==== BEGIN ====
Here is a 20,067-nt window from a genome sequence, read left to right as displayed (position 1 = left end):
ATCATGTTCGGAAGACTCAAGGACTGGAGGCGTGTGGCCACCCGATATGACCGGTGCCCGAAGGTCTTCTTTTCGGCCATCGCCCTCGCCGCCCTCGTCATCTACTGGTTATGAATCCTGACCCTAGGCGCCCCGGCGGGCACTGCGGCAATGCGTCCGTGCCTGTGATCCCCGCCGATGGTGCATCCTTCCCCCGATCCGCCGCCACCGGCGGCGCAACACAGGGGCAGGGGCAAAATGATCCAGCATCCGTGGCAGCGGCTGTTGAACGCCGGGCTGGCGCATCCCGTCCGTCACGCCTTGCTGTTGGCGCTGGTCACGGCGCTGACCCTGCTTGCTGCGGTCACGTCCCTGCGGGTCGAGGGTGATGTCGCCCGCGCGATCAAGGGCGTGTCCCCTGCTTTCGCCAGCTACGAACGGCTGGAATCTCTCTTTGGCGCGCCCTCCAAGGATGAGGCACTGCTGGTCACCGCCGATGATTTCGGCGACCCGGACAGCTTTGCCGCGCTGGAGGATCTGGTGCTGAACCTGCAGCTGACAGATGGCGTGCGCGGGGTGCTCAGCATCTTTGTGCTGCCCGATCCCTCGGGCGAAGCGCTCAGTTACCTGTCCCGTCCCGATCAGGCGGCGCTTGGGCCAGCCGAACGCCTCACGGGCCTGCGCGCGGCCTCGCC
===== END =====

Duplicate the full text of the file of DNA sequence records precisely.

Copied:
Here is a 20,067-nt window from a genome sequence, read left to right as displayed (position 1 = left end):
ATCATGTTCGGAAGACTCAAGGACTGGAGGCGTGTGGCCACCCGATATGACCGGTGCCCGAAGGTCTTCTTTTCGGCCATCGCCCTCGCCGCCCTCGTCATCTACTGGTTATGAATCCTGACCCTAGGCGCCCCGGCGGGCACTGCGGCAATGCGTCCGTGCCTGTGATCCCCGCCGATGGTGCATCCTTCCCCCGATCCGCCGCCACCGGCGGCGCAACACAGGGGCAGGGGCAAAATGATCCAGCATCCGTGGCAGCGGCTGTTGAACGCCGGGCTGGCGCATCCCGTCCGTCACGCCTTGCTGTTGGCGCTGGTCACGGCGCTGACCCTGCTTGCTGCGGTCACGTCCCTGCGGGTCGAGGGTGATGTCGCCCGCGCGATCAAGGGCGTGTCCCCTGCTTTCGCCAGCTACGAACGGCTGGAATCTCTCTTTGGCGCGCCCTCCAAGGATGAGGCACTGCTGGTCACCGCCGATGATTTCGGCGACCCGGACAGCTTTGCCGCGCTGGAGGATCTGGTGCTGAACCTGCAGCTGACAGATGGCGTGCGCGGGGTGCTCAGCATCTTTGTGCTGCCCGATCCCTCGGGCGAAGCGCTCAGTTACCTGTCCCGTCCCGATCAGGCGGCGCTTGGGCCAGCCGAACGCCTCACGGGCCTGCGCGCGGCCTCGCC